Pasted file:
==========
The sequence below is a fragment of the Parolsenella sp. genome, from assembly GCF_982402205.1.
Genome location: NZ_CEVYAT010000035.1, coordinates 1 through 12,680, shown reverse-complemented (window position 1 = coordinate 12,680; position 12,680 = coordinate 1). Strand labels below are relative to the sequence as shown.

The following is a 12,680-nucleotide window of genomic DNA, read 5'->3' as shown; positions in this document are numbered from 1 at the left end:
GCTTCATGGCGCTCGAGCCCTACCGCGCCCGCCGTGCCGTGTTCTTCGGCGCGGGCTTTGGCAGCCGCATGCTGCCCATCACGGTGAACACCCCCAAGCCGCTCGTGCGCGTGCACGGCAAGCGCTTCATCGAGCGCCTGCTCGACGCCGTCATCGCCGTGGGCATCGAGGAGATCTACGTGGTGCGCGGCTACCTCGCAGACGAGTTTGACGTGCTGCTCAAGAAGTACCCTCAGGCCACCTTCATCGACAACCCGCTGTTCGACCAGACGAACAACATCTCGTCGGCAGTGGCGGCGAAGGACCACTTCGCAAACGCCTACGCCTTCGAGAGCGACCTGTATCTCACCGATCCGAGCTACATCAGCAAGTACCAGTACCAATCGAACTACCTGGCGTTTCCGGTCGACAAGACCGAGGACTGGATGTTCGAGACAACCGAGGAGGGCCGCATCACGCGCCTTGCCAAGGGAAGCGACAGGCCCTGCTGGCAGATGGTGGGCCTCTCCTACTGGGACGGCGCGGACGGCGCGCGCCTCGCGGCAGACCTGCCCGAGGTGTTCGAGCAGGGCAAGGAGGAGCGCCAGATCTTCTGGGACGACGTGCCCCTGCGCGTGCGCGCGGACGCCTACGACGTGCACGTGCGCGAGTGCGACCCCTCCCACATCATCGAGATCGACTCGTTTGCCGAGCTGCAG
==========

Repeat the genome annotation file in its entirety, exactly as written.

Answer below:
The sequence below is a fragment of the Parolsenella sp. genome, from assembly GCF_982402205.1.
Genome location: NZ_CEVYAT010000035.1, coordinates 1 through 12,680, shown reverse-complemented (window position 1 = coordinate 12,680; position 12,680 = coordinate 1). Strand labels below are relative to the sequence as shown.

The following is a 12,680-nucleotide window of genomic DNA, read 5'->3' as shown; positions in this document are numbered from 1 at the left end:
GCTTCATGGCGCTCGAGCCCTACCGCGCCCGCCGTGCCGTGTTCTTCGGCGCGGGCTTTGGCAGCCGCATGCTGCCCATCACGGTGAACACCCCCAAGCCGCTCGTGCGCGTGCACGGCAAGCGCTTCATCGAGCGCCTGCTCGACGCCGTCATCGCCGTGGGCATCGAGGAGATCTACGTGGTGCGCGGCTACCTCGCAGACGAGTTTGACGTGCTGCTCAAGAAGTACCCTCAGGCCACCTTCATCGACAACCCGCTGTTCGACCAGACGAACAACATCTCGTCGGCAGTGGCGGCGAAGGACCACTTCGCAAACGCCTACGCCTTCGAGAGCGACCTGTATCTCACCGATCCGAGCTACATCAGCAAGTACCAGTACCAATCGAACTACCTGGCGTTTCCGGTCGACAAGACCGAGGACTGGATGTTCGAGACAACCGAGGAGGGCCGCATCACGCGCCTTGCCAAGGGAAGCGACAGGCCCTGCTGGCAGATGGTGGGCCTCTCCTACTGGGACGGCGCGGACGGCGCGCGCCTCGCGGCAGACCTGCCCGAGGTGTTCGAGCAGGGCAAGGAGGAGCGCCAGATCTTCTGGGACGACGTGCCCCTGCGCGTGCGCGCGGACGCCTACGACGTGCACGTGCGCGAGTGCGACCCCTCCCACATCATCGAGATCGACTCGTTTGCCGAGCTGCAG